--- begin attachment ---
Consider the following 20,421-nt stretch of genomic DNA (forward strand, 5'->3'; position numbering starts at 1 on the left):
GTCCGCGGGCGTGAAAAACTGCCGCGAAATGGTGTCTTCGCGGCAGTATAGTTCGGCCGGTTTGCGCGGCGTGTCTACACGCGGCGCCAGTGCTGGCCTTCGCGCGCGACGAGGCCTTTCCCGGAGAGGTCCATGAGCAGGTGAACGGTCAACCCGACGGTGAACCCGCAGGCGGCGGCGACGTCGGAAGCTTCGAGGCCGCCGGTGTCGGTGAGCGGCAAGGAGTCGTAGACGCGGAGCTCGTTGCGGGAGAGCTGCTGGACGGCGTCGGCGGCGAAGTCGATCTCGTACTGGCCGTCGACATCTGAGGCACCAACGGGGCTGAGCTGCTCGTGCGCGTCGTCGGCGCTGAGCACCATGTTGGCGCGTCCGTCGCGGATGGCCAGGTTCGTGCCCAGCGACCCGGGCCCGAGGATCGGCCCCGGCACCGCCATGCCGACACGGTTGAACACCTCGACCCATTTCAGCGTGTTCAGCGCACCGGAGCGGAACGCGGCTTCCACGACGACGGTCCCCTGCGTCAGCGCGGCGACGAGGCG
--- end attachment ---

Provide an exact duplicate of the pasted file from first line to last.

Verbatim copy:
Consider the following 20,421-nt stretch of genomic DNA (forward strand, 5'->3'; position numbering starts at 1 on the left):
GTCCGCGGGCGTGAAAAACTGCCGCGAAATGGTGTCTTCGCGGCAGTATAGTTCGGCCGGTTTGCGCGGCGTGTCTACACGCGGCGCCAGTGCTGGCCTTCGCGCGCGACGAGGCCTTTCCCGGAGAGGTCCATGAGCAGGTGAACGGTCAACCCGACGGTGAACCCGCAGGCGGCGGCGACGTCGGAAGCTTCGAGGCCGCCGGTGTCGGTGAGCGGCAAGGAGTCGTAGACGCGGAGCTCGTTGCGGGAGAGCTGCTGGACGGCGTCGGCGGCGAAGTCGATCTCGTACTGGCCGTCGACATCTGAGGCACCAACGGGGCTGAGCTGCTCGTGCGCGTCGTCGGCGCTGAGCACCATGTTGGCGCGTCCGTCGCGGATGGCCAGGTTCGTGCCCAGCGACCCGGGCCCGAGGATCGGCCCCGGCACCGCCATGCCGACACGGTTGAACACCTCGACCCATTTCAGCGTGTTCAGCGCACCGGAGCGGAACGCGGCTTCCACGACGACGGTCCCCTGCGTCAGCGCGGCGACGAGGCG